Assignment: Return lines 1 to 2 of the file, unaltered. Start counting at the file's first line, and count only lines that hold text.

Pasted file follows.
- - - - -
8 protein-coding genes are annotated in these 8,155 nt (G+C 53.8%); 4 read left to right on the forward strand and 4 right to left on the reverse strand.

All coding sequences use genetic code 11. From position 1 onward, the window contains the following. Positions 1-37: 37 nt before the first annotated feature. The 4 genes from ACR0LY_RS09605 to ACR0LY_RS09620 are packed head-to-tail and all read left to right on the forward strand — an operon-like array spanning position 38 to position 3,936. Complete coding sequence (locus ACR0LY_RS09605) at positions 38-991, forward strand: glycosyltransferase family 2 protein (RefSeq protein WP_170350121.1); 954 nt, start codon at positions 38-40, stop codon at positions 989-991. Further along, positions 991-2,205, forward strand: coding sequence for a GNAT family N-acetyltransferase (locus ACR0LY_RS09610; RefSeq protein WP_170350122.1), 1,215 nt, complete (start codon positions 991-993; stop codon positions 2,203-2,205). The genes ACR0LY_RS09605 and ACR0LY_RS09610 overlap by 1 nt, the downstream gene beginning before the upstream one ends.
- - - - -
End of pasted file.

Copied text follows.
8 protein-coding genes are annotated in these 8,155 nt (G+C 53.8%); 4 read left to right on the forward strand and 4 right to left on the reverse strand.

All coding sequences use genetic code 11. From position 1 onward, the window contains the following. Positions 1-37: 37 nt before the first annotated feature. The 4 genes from ACR0LY_RS09605 to ACR0LY_RS09620 are packed head-to-tail and all read left to right on the forward strand — an operon-like array spanning position 38 to position 3,936. Complete coding sequence (locus ACR0LY_RS09605) at positions 38-991, forward strand: glycosyltransferase family 2 protein (RefSeq protein WP_170350121.1); 954 nt, start codon at positions 38-40, stop codon at positions 989-991. Further along, positions 991-2,205, forward strand: coding sequence for a GNAT family N-acetyltransferase (locus ACR0LY_RS09610; RefSeq protein WP_170350122.1), 1,215 nt, complete (start codon positions 991-993; stop codon positions 2,203-2,205). The genes ACR0LY_RS09605 and ACR0LY_RS09610 overlap by 1 nt, the downstream gene beginning before the upstream one ends.